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Re: iptable in fc5



> Hongwei Li wrote:
>>> On Mon, 2006-05-15 at 14:27 -0500, Hongwei Li wrote:
>>>
>>>> Hi,
>>>>
>>>> I have a question about iptables in fc5. I have iptables 1.3.5-1.2
>>>> installed.
>>>> By default, the iptables has a line
>>>> -A RH-Firewall-1-INPUT -p icmp --icmp-type any -j ACCEPT
>>>> ... and
>>>> -A RH-Firewall-1-INPUT -j REJECT --reject-with icmp-host-prohibited
>>>>
>>>> I try to add the port 2049 for our lan nfs by adding aline before the
>>>> above
>>>> reject line:
>>>>
>>>>
>>> You're also going to need to unblock ports for portmapper, mountd,
>>> rquotad, and (maybe) rstatd and nfslockd.  I don't use the last two on
>>> my home systems.
>>>
>>> Create a file on the server at /etc/sysconfig/nfs that will bind mountd
>>> and rquotad to fixed ports (I use 922 and 923, but you don't have to).
>>>
>>> [root petrel ~]# cat /etc/sysconfig/nfs
>>> export MOUNTD_PORT=922
>>> export RQUOTAD_PORT=923
>>>
>>> Then, in /etc/sysconfig/iptables, add the following rules (change the -s
>>> address as appropriate, or remove it altogether):
>>> -A RH-Firewall-1-INPUT -s 192.168.1.0/24 -p tcp --dport 922 -j ACCEPT
>>> -A RH-Firewall-1-INPUT -s 192.168.1.0/24 -p udp --dport 922 -j ACCEPT
>>> -A RH-Firewall-1-INPUT -s 192.168.1.0/24 -p tcp --dport 923 -j ACCEPT
>>> -A RH-Firewall-1-INPUT -s 192.168.1.0/24 -p udp --dport 923 -j ACCEPT
>>> -A RH-Firewall-1-INPUT -s 192.168.1.0/24 -p tcp --dport 111 -j ACCEPT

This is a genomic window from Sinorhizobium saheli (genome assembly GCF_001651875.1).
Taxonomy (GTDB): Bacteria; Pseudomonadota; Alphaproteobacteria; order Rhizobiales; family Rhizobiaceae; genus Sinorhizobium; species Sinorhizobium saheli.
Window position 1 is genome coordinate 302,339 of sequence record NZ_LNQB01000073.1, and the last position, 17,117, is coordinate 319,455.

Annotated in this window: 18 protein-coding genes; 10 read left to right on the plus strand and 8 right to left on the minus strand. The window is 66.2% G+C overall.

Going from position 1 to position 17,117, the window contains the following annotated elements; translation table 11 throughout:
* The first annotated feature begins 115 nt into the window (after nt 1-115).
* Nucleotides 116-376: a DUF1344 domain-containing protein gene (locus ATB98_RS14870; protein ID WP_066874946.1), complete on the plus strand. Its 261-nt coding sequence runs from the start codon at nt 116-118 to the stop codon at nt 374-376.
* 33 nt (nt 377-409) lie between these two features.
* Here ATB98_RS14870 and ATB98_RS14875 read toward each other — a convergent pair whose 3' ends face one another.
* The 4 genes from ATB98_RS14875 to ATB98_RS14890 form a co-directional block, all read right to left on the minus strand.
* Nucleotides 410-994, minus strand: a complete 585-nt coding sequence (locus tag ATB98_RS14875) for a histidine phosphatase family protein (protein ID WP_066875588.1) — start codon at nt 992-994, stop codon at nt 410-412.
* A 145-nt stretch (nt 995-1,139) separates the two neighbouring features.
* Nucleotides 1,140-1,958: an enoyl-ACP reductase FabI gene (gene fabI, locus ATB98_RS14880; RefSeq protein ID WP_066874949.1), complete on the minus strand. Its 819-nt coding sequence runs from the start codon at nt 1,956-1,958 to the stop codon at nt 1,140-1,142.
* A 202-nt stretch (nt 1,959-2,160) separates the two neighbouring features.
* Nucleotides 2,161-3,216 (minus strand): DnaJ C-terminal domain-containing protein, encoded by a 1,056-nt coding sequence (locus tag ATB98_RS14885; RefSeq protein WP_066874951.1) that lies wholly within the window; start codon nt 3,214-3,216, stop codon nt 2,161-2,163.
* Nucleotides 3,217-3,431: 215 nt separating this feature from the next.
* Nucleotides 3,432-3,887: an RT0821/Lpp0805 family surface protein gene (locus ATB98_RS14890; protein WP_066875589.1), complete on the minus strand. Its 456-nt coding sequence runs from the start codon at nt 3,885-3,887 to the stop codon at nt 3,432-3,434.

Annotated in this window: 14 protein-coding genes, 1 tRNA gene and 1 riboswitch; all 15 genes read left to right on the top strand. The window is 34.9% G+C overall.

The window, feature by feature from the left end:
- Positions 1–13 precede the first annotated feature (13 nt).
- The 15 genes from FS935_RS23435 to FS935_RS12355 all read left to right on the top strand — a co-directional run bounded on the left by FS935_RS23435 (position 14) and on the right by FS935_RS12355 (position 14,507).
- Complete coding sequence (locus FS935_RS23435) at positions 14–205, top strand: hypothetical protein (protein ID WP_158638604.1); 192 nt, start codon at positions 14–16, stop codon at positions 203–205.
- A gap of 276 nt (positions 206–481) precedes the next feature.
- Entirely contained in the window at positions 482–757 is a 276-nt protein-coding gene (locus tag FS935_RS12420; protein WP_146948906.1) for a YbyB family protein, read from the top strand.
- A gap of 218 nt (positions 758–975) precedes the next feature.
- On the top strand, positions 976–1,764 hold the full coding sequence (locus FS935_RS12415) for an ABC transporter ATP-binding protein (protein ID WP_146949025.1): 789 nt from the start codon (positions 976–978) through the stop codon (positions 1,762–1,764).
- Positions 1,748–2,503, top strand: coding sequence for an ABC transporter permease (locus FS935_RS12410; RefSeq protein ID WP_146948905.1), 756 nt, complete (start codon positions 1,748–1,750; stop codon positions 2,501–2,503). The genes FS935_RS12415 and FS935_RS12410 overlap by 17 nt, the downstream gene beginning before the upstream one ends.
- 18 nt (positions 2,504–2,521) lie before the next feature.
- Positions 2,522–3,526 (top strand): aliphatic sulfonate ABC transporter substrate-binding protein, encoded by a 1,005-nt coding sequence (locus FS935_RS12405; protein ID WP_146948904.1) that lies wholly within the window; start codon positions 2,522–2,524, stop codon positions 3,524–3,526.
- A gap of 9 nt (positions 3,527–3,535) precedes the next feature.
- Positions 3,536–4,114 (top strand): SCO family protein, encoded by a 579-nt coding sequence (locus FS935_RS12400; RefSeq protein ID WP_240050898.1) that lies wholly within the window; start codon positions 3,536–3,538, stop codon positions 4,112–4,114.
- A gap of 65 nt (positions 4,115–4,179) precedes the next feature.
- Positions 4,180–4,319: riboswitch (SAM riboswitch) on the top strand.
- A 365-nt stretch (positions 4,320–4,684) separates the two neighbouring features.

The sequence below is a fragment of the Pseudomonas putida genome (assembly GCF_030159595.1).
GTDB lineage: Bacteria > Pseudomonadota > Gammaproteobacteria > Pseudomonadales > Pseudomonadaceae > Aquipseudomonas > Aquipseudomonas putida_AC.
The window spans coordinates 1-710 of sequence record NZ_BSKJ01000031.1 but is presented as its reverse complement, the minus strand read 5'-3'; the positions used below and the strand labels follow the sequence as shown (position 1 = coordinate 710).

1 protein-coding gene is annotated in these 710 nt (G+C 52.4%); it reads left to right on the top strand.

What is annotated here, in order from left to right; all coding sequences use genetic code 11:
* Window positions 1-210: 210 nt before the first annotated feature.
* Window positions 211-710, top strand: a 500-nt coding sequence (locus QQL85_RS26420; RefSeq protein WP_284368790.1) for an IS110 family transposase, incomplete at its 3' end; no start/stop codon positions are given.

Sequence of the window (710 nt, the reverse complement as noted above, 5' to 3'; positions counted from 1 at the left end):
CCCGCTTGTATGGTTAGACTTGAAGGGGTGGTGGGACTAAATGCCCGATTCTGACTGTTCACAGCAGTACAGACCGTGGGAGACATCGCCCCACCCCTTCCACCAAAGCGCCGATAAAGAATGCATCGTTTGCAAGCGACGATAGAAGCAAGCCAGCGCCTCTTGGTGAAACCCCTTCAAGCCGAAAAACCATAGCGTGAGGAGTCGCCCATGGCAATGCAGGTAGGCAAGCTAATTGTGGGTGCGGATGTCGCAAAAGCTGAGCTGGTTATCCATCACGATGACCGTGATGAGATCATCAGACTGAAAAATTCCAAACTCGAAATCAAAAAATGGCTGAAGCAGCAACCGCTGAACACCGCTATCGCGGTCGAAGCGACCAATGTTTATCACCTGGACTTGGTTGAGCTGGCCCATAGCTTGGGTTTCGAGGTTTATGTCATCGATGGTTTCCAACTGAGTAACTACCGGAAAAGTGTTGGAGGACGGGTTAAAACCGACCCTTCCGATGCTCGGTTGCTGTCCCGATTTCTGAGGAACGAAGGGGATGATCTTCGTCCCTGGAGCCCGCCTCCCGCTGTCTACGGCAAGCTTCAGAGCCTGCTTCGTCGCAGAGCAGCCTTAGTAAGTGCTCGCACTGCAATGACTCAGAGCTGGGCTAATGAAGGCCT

>>> -A RH-Firewall-1-INPUT -s 192.168.1.0/24 -p udp --dport 111 -j ACCEPT
>>> -A RH-Firewall-1-INPUT -s 192.168.1.0/24 -p tcp --dport 2049 -j ACCEPT
>>> -A RH-Firewall-1-INPUT -m state --state ESTABLISHED,RELATED -j ACCEPT
>>> -A RH-Firewall-1-INPUT -s 192.168.1.0/24 -m state --state NEW -m tcp -p
>>> tcp --dport 22 -j ACCEPT
>>> -A RH-Firewall-1-INPUT -j REJECT --reject-with icmp-host-prohibited
>>> COMMIT
>>>
>>>
>>
>> Thanks a lot for you and Chris's help, I created /etc/sysconfig/nfs, did
>> what
>> you suggested and now it is working.
>>
>> A few more quations about iptables setting:
>>
>> 1. What's difference if I put some lines like
>> -A RH-Firewall-1-INPUT -s 192.168.1.0/24 -p tcp --dport 2049 -j ACCEPT
>> before line
>> -A RH-Firewall-1-INPUT -m state --state ESTABLISHED,RELATED -j ACCEPT
>> or put it in between it and the following line:
>> -A RH-Firewall-1-INPUT -j REJECT --reject-with icmp-host-prohibited
>>
> The difference is performance.  Once a connection table entry is
> established all subsequent packets will be accepted when the
> ESTABLISHED,RELATED... rule is hit.  So placing that near the top, and
> rules to decide what new connections to permit below it shorten the
> rules traversed for the majority of packets.
>> 2. When do we need to include "-m state --state NEW" or "-m state --state
>> NEW,ESTABLISHED,RELATED" or "-m state --state ESTABLISHED,RELATED" in a
>> line?
>> Will they cause different functions?
>>
> Definitely different.  If you allow all state NEW packets you are not
> acting like a firewall because you are allowing any and all connections.
> Stick to the accept on ESTABLISHED,RELATED for bulk of packets on
> already permitted connections, and the use of NEW in rules that you are
> evaluating whether to accept a connection or not based on what the
> source and/or destination address/port are.
>> 3. For those lines with "-m state --state NEW" etc., should I put them
>> before
>> line
>> -A RH-Firewall-1-INPUT -m state --state ESTABLISHED,RELATED -j ACCEPT
>> or after it?
>>
> After - the same reason as question 1.  Not because you have to to make
> it work, but because doing so is more efficient.

Thank you very much for the explanation!

Hongwei


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